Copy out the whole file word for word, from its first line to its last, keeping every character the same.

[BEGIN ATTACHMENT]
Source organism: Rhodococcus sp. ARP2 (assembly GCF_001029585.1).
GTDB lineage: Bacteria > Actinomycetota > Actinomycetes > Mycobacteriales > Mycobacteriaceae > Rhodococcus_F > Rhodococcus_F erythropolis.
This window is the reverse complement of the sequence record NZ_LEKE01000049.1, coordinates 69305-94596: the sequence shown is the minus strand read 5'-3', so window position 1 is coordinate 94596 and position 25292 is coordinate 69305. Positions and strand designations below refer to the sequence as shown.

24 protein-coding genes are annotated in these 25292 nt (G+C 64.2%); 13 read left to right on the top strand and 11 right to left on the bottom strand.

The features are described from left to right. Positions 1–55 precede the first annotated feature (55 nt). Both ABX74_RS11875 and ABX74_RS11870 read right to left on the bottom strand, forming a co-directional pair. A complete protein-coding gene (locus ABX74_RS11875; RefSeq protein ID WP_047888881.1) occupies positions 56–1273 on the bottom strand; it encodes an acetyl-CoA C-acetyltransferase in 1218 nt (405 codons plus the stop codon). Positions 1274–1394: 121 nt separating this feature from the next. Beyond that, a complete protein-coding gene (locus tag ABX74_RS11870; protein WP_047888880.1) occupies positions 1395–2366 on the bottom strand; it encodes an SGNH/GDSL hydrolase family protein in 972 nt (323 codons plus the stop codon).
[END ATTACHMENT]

Source organism: Rhodococcus sp. ARP2 (assembly GCF_001029585.1).
GTDB lineage: Bacteria > Actinomycetota > Actinomycetes > Mycobacteriales > Mycobacteriaceae > Rhodococcus_F > Rhodococcus_F erythropolis.
This window is the reverse complement of the sequence record NZ_LEKE01000049.1, coordinates 69305-94596: the sequence shown is the minus strand read 5'-3', so window position 1 is coordinate 94596 and position 25292 is coordinate 69305. Positions and strand designations below refer to the sequence as shown.

24 protein-coding genes are annotated in these 25292 nt (G+C 64.2%); 13 read left to right on the top strand and 11 right to left on the bottom strand.

The features are described from left to right. Positions 1–55 precede the first annotated feature (55 nt). Both ABX74_RS11875 and ABX74_RS11870 read right to left on the bottom strand, forming a co-directional pair. A complete protein-coding gene (locus ABX74_RS11875; RefSeq protein ID WP_047888881.1) occupies positions 56–1273 on the bottom strand; it encodes an acetyl-CoA C-acetyltransferase in 1218 nt (405 codons plus the stop codon). Positions 1274–1394: 121 nt separating this feature from the next. Beyond that, a complete protein-coding gene (locus tag ABX74_RS11870; protein WP_047888880.1) occupies positions 1395–2366 on the bottom strand; it encodes an SGNH/GDSL hydrolase family protein in 972 nt (323 codons plus the stop codon).